From Many, One examines the Calles government’s attempts to centralize control over education in the U.S.-Mexican borderlands region and to transform its rural and indigenous inhabitants into more “mainstream” Mexicans. Calles’ nation-building programs met with varying degrees of success. Not surprisingly, his new educational policies sparked a good deal of backlash among those affected. Andrae Marak’s analysis focuses on three main incidents which caused the most contention: the establishment of frontier schools along the border in order to promote nationalism and protect against the onslaught of U.S. cultural and economic imperialism; the takeover of state primary schools by government inspectors in Chihuahua; and the government’s indigenous assimilation program, which aimed to integrate numerous culturally distinct groups into a monocultural Mexican nation.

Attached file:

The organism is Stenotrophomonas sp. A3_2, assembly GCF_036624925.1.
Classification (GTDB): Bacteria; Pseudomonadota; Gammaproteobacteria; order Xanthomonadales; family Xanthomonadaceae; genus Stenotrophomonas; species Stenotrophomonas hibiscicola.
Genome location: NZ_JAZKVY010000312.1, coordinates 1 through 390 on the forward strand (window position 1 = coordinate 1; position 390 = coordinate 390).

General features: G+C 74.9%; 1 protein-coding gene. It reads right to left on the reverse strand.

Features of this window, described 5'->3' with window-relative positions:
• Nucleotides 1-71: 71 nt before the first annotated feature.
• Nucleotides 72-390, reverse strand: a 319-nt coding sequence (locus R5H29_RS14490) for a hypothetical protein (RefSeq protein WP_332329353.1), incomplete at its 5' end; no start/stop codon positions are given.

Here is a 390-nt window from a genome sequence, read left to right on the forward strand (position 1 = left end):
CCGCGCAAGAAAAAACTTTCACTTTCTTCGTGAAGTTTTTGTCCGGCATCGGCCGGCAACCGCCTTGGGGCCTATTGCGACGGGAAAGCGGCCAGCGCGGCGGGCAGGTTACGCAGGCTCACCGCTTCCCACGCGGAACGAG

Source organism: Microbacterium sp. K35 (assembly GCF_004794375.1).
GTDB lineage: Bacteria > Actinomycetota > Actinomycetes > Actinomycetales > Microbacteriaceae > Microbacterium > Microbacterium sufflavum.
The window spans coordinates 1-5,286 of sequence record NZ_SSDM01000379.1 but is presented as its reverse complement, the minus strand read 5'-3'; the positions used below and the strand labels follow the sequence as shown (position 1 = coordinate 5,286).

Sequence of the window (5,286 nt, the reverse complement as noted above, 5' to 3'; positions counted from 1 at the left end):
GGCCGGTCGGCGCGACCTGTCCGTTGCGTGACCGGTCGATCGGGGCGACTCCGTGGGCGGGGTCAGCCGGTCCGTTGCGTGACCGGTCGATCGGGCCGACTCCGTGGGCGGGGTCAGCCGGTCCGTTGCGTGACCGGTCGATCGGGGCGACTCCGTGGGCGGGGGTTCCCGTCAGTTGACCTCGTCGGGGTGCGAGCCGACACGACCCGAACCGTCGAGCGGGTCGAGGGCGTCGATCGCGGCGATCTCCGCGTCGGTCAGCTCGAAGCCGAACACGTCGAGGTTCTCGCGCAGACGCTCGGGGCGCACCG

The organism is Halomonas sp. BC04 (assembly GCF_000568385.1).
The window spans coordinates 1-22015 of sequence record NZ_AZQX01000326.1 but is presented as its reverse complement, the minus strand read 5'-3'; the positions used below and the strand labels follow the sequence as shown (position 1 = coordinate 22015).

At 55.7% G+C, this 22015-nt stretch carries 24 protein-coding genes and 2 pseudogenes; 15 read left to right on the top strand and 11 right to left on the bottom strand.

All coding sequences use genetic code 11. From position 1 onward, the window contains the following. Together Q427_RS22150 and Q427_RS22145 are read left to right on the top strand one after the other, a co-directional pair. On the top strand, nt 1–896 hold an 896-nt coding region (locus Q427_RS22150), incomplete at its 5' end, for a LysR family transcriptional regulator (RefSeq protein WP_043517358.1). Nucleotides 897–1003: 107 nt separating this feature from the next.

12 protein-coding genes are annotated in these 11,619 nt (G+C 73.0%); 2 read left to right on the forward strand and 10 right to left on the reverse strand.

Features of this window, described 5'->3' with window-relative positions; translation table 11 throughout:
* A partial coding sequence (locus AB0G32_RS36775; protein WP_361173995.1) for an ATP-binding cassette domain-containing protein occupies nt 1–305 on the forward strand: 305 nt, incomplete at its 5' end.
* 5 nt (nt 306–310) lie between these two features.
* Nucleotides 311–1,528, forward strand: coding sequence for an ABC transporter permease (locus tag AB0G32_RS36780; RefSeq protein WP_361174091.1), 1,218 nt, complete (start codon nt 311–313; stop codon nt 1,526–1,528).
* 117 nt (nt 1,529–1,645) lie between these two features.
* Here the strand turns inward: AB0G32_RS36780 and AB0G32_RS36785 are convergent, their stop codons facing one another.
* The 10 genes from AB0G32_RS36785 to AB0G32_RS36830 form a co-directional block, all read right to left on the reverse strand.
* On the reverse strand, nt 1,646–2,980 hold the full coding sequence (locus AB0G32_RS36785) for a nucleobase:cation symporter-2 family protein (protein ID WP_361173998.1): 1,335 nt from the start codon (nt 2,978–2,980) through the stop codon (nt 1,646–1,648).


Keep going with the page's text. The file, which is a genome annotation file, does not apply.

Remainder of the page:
About the Author
Andrae Marak is assistant professor of history and political science at California University of Pennsylvania and an associate of the Center for Latin American Studies at the University of Pittsburg.